Seaweed may help fight global warming Published: 16 May, 2005
SEAWEED may be the answer to fighting global warming, a group of Japanese scientists have claimed. The team envisages 100 vast nets full of quick-growing seaweed, each measuring six miles by six miles, floating off the northeast coast of Japan.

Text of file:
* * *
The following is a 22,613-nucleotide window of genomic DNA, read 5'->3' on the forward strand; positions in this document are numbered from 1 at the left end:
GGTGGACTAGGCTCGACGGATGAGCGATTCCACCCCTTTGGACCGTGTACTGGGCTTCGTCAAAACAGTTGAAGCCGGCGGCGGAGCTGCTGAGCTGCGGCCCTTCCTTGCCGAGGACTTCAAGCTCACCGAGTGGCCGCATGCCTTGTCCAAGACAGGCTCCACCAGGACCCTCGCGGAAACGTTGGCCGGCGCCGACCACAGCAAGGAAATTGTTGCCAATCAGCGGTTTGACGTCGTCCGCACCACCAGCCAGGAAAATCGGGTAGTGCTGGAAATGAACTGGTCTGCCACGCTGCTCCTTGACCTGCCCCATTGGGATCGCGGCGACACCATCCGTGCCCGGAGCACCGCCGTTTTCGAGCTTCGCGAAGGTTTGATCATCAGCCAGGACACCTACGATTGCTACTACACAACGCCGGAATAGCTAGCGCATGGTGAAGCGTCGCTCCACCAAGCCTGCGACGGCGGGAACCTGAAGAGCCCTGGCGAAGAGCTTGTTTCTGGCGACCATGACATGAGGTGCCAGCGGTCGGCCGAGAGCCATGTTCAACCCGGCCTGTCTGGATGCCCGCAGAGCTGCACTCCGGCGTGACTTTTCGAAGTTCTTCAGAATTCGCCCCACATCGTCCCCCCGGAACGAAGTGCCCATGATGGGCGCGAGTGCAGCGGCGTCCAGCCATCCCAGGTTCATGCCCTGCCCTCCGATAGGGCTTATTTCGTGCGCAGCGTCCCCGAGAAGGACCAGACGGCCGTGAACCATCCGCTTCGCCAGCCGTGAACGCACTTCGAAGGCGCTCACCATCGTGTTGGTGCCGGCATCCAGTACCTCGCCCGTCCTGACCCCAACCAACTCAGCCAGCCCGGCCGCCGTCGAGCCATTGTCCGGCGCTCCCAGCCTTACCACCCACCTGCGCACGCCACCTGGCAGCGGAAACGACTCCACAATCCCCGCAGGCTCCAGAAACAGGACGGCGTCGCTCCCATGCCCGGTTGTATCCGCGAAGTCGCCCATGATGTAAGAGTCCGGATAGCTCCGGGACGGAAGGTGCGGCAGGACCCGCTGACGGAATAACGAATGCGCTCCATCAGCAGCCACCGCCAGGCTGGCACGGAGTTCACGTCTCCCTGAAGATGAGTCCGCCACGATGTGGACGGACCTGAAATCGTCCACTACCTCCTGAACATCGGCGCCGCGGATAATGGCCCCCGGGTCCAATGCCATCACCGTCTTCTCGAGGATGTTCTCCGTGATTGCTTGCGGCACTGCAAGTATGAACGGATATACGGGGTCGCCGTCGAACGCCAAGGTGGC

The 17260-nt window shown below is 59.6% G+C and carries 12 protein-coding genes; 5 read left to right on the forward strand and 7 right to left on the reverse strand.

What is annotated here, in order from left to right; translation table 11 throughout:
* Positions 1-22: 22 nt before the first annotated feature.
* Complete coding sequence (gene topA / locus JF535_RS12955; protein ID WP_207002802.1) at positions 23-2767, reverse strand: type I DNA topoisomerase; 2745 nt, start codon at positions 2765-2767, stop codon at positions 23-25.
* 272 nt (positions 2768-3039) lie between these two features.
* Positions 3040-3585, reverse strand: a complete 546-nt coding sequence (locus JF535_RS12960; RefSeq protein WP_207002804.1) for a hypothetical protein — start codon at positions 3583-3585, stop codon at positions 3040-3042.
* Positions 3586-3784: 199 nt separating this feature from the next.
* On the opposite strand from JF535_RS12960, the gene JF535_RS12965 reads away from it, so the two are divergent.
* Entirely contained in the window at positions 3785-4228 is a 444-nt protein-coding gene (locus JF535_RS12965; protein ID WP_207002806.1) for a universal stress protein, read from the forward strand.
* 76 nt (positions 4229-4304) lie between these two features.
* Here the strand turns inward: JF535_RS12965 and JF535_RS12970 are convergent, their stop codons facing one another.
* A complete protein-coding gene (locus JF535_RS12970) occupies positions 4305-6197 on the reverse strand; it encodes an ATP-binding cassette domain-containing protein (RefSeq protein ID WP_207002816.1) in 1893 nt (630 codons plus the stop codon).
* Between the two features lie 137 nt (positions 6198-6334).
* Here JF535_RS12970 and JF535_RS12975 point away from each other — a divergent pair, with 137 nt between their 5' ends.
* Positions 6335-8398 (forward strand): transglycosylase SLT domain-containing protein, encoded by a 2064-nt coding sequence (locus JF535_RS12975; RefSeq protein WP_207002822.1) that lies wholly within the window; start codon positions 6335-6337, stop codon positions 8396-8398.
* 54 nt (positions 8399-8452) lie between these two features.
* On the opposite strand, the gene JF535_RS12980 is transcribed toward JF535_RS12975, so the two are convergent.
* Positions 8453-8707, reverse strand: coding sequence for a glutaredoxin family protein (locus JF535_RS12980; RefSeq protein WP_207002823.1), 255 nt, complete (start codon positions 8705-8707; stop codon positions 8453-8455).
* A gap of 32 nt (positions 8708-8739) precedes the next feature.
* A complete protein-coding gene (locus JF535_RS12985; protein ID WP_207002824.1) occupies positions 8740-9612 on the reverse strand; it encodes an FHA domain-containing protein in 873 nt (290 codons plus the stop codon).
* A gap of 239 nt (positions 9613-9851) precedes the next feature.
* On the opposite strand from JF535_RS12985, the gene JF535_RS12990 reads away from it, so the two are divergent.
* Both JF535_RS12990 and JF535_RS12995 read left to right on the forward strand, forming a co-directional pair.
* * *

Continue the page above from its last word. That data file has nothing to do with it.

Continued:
The seaweed in each net, will absorb prodigious quantities of greenhouse gases and convert them to oxygen before being harvested 12 months later as a rich source of biomass energy. If a pilot version of the project indicates that the idea is viable, and sufficient funding can be found, the concept of fighting global warming through giant seaweed farms across the world’s oceans could be included in the upcoming revision to the Kyoto Protocol. The project is led by Masahiro Notoya, a world expert on seaweed from the Tokyo University of Marine Science and Technology. Dr Notoya believes that Sostera marina and sargassum, herded to the right parts of the ocean, will grow up to 40ft every year, absorbing about 36 tonnes of carbon dioxide in the process.
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